Gender gaps in the labour market remain a pressing global challenge. Female labour force participation has risen in recent decades, but it is still nearly 27 percentage points lower than the rate for men, and no improvements are expected in the short term (ILO 2017a). Female participation rates have stagnated in recent years, casting doubts on the future tendency of this phenomenon and the reduction of gender gaps in the labour market. Gender inequality is not only observed in terms of participation rates: women who do participate are less likely to find a job than their male counterparts, and if they do manage to find employment, they often find additional obstacles: vertical and horizontal segregation, lower wages, etc.
The state of gender gaps in the labour market is worrisome per se, but the very slow rate of progress makes things even more shocking. According to the World Economic Forum’s last Global Gender Gap Report, the situation of women actually worsened for the second year in a row in 2017. If the current trend continues, economic gender equality will not be achieved for at least another 217 years (World Economic Forum 2017).
Both the state and the evolution of gender gaps highlight how relevant the obstacles to both the fulfilment of women’s rights and sustainable development are. First and foremost, the persistence of gender gaps in the labour market represents a violation of women’s economic rights, which have been recognised internationally through human rights commitments and specific women’s rights instruments (such as the Convention on the Elimination of All Forms of Discrimination Against Women—CEDAW—adopted in 1979 by the United Nations).
There is also a large body of research suggesting that there are substantial potential economic gains to be made by reducing gender gaps. This literature, which is briefly surveyed in this article, suggests that gender inequality is not only unfair but also inefficient. Narrowing and eliminating gender gaps may yield important economic returns, both nationally and globally.
Economic arguments for addressing gender gaps: three important channels
Gender labour gaps may affect economic performance in several ways. One obvious channel emphasises the underutilisation of talent associated with women’s lower participation in the labour market. Increasing their participation—by, for instance, exploiting the economies of scale of extending the supply of day care—would imply an increase in a country’s potential gross domestic product (GDP) and per capita income (OECD 2012; McKinsey Global Institute 2015; ILO 2017a).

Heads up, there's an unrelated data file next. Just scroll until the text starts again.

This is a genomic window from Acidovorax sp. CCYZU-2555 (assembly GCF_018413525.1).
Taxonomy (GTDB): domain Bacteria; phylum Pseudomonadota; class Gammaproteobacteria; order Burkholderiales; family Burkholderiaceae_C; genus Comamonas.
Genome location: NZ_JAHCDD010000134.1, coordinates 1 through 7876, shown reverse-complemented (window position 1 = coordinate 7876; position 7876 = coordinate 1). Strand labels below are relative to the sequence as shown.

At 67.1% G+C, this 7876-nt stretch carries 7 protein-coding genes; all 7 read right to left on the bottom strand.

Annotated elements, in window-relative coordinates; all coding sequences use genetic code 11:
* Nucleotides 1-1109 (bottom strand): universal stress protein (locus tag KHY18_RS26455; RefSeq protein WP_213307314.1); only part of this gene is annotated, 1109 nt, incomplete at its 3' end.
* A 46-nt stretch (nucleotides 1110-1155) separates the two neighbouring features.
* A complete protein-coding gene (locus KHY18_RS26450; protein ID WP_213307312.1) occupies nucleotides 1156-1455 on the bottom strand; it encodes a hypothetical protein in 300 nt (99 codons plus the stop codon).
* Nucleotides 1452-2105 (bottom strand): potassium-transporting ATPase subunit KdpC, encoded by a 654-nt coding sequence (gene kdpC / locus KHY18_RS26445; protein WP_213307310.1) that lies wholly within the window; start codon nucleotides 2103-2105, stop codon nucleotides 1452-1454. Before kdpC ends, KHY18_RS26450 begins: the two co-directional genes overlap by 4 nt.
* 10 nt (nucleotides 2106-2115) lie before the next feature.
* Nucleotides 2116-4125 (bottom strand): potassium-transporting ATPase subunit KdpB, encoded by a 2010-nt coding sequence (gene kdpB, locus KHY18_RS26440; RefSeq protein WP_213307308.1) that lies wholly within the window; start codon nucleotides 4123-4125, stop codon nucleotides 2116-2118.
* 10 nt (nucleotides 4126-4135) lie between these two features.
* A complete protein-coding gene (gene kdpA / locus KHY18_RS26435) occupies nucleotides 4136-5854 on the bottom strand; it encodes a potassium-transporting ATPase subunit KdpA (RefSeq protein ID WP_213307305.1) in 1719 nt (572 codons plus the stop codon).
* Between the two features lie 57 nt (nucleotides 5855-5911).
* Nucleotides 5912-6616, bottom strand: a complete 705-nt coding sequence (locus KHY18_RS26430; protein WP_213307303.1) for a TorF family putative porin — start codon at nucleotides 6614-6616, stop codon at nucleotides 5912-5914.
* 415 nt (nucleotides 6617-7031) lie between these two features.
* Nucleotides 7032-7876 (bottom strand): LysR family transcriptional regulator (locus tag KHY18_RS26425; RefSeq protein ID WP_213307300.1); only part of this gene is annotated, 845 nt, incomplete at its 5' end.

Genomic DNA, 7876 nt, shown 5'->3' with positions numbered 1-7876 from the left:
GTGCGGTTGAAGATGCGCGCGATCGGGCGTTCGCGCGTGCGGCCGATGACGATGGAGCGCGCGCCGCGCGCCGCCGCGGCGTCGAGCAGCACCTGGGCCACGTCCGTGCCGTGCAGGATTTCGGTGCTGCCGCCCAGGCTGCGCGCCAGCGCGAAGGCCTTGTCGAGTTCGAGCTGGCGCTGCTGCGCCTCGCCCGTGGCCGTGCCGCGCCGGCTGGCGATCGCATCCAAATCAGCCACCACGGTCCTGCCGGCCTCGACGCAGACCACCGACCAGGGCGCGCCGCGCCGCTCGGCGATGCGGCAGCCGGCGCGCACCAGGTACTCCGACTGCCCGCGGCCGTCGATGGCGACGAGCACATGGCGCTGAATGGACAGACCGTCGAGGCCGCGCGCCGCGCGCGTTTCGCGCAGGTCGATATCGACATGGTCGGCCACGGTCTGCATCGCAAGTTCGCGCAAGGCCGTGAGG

A second channel through which gender gaps affect efficiency is the underinvestment in women’s human capital. Blackden et al. (2006) argue that gender inequality in education—in addition to that in the labour market—reduces both the actual and potential stock of human capital. The disadvantaged position of qualified women in labour markets and the artificial restriction posed on the pool of talent create inefficiencies and hamper economic growth. A similar argument can be made specifically regarding entrepreneurial talent, which is arguably distributed randomly among individuals independently of their gender. If women have fewer opportunities to reach management positions—a phenomenon known as the ‘glass ceiling’—the speed of innovation and technology adoption in the economy shrinks and, as a consequence, so do aggregate productivity and GDP per capita (Esteve-Volart 2009).
A third channel operates through the impact of gender inequality on the stock of human capital of the next generation. Sen (1990) and Klasen and Wink (2003), for instance, argue that asymmetries in employment and income undermine women’s bargaining power within the household. Since women are typically more likely than men to invest in their children’s well-being (Duflo 2003; 2012), their relative lower bargaining power may lead to underinvestment in children’s education and health. Similarly, Slotsky (2006) argues that increasing women’s decision-making power favours aggregate productivity in the long term, as they seem to have a stronger preference for goods and services that contribute to their children’s human capital (de Hoop et al. 2017). Finally, because the increase in female education levels renders women’s time more expensive, families tend to reduce the number of children they have and spend more on them. This leads, on average, to higher income per capita (Lagerlof 2003).
Economic returns of reducing gender gaps: some evidence
An increasing literature has documented and quantified the economic returns of reducing gender gaps in the economy. A group of studies has analysed how different aspects of the gender composition of boards of directors or managerial positions within a firm impact their performance. The Credit Suisse Research Institute (CSRI 2014), for instance, finds that within large companies—with market capitalisation greater than USD10 billion—those in which managing boards have a higher-than-average percentage of women outperformed those with fewer-than-average by 36 per cent in terms of stock market performance between 2005 and 2014. Similarly, Catalyst (2011) shows that Fortune 500 companies with a higher representation of women in senior management positions financially outperform companies with proportionally fewer women at the top: between 2004 and 2008, they obtained 26 per cent higher return on invested capital and 16 per cent higher return on sales. Kim and Starks (2016) show that women directors enhance the effectiveness of advisory boards due to a more diversified pool of skills. Greater director heterogeneity of expertise is associated with higher company value—a gender-diverse board has the potential to increase company value (Kim and Starks 2015). Ali et al. (2011) find evidence of an overall positive relationship between gender diversity and employee productivity in Australian companies. Finally, Cuberes and Teignier-Baqué (2011) estimate that male-dominated industries could increase their productivity by between 3 per cent and 25 per cent in many developing countries by improving female labour force participation.